As part of a cluster of current research projects I’m currently undertaking on climate, colonialism, and the deep history of interspecies contact, I’ve begun to think about the human gastrointestinal tract as a site of world- and war-making. Drawing on feminist science studies theories that radically undermine the holism and independence of the human body, I am beginning to read and think with the gut as a site of porous repopulation and depopulation of interspecies bodies and energies subjected to the biopolitical management of environmental and state systems. While in contemporary epidemiological and epigenetic thinking, this manifests as a set of discourses on precarity and futurity concerning the capacities of immune systems affected by diet, antibiotics, and contagions, I am learning that there is a longer and broader history of medical thinking about the gut and its networked capacities. This history informs disparate sets of interventions linking the ‘human’ patient to the technological and environmental systems that constitute it, as well as to certain state discourses that invest hope in the gut as a workaround to both the negatively defined rights of liberal bodily integrity and to traditional constructions of welfare and humanitarianism.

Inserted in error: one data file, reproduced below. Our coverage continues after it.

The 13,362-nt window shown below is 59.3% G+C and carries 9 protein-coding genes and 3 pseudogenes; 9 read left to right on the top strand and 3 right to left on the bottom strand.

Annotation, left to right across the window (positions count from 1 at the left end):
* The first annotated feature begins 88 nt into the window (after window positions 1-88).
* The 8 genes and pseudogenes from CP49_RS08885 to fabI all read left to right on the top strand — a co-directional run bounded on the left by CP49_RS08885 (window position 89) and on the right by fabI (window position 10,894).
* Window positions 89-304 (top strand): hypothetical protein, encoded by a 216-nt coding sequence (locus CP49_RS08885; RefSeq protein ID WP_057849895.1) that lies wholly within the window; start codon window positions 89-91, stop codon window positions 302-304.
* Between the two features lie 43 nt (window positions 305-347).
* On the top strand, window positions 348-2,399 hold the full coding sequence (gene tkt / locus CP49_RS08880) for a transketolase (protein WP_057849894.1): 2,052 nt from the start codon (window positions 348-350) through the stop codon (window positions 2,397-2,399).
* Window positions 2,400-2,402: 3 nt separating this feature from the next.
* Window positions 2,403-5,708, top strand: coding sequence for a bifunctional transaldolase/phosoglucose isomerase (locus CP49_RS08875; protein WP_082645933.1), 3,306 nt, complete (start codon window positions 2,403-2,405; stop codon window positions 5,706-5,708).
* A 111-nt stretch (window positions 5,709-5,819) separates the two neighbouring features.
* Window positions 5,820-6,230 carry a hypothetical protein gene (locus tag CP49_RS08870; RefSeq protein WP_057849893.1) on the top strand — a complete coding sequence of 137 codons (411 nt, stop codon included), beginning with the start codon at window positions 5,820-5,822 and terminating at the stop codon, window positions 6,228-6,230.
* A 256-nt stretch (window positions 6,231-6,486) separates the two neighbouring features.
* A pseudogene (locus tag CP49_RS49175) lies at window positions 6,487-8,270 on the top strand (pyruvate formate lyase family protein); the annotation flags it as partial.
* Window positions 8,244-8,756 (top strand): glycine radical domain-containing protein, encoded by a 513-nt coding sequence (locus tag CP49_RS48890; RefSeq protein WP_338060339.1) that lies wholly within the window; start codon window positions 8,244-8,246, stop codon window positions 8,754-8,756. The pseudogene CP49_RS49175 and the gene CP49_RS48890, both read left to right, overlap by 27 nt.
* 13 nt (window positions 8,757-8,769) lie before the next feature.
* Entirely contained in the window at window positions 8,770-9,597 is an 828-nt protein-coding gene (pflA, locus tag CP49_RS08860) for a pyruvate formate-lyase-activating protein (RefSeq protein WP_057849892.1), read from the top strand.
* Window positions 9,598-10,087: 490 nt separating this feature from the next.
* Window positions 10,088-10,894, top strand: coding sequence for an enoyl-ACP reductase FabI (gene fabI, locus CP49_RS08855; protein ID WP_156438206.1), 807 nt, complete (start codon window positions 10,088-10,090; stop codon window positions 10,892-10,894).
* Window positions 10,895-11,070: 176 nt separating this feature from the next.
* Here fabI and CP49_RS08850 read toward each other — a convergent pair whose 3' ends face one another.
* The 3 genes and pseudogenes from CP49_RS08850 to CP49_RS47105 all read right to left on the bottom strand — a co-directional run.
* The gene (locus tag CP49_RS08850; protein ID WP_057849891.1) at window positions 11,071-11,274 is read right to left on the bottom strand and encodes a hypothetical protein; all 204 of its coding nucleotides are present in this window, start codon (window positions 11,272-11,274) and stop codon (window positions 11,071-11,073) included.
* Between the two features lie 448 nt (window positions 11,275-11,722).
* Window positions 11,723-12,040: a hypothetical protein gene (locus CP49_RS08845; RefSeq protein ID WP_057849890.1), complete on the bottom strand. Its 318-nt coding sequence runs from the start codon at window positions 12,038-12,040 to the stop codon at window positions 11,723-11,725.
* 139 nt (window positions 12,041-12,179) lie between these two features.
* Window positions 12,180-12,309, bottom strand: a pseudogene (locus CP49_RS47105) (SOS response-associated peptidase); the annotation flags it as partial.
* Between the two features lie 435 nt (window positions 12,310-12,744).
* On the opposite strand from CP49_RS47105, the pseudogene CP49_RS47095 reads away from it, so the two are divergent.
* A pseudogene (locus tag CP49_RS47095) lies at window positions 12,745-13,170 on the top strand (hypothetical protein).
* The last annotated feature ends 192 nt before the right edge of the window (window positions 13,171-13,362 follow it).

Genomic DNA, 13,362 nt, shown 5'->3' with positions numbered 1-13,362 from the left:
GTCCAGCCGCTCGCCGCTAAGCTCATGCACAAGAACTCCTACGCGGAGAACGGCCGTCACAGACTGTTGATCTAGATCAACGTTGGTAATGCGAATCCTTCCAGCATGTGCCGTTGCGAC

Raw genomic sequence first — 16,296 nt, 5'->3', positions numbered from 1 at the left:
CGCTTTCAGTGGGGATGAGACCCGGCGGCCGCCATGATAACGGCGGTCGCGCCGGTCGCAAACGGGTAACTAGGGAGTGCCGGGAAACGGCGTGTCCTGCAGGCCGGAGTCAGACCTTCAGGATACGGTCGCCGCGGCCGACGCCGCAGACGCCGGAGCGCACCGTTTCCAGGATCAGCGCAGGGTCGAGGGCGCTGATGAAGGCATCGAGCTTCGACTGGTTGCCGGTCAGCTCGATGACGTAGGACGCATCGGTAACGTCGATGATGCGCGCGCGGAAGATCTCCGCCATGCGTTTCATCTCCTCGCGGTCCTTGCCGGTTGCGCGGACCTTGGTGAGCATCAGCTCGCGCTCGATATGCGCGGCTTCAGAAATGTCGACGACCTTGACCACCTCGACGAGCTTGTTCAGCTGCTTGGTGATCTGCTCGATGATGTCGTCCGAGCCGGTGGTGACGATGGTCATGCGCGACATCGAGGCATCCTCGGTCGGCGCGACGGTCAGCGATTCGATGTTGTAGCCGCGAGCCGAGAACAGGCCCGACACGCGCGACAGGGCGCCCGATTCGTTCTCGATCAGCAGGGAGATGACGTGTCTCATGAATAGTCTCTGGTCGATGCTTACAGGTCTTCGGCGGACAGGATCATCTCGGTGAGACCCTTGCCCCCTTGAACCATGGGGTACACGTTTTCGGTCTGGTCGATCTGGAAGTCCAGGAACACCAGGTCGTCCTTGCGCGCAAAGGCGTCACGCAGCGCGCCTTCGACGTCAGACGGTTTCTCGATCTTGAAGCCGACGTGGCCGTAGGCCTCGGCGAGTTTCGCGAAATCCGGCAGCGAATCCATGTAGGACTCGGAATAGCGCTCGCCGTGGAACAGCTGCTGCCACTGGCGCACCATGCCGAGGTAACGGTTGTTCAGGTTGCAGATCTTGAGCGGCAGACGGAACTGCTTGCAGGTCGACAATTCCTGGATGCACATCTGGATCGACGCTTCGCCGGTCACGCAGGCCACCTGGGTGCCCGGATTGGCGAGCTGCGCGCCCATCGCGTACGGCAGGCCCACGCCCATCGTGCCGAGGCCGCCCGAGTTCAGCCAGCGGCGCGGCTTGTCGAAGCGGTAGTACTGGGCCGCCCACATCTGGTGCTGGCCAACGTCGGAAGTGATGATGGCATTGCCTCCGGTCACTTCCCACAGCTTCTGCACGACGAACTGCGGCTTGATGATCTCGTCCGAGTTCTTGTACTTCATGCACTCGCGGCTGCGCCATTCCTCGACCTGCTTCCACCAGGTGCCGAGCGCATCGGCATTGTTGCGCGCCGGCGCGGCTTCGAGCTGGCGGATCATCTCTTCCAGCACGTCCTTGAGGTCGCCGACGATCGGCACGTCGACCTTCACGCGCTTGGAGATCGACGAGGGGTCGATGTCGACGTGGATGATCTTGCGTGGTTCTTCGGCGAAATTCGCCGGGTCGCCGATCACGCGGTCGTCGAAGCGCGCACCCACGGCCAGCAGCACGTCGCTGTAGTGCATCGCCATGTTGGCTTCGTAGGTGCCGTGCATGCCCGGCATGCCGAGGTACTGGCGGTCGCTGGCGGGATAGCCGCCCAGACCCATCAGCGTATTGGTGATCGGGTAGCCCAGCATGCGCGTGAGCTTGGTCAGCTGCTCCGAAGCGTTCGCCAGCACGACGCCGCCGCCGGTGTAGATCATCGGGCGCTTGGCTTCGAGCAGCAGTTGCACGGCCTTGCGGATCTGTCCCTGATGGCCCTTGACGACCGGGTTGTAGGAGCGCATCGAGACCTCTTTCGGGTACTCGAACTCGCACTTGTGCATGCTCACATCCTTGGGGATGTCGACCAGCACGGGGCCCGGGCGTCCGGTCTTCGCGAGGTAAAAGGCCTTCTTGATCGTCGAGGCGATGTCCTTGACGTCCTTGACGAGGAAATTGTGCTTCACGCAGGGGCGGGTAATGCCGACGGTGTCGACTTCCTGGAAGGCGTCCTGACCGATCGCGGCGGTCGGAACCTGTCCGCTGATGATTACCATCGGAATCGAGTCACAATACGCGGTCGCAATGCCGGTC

I will be presenting my initial, unformed thoughts on ‘instestinal inhumanism’ and ‘gut futurisms’ at the Experiments in Thinking the Human symposium at the University of Illinois in late March 2017.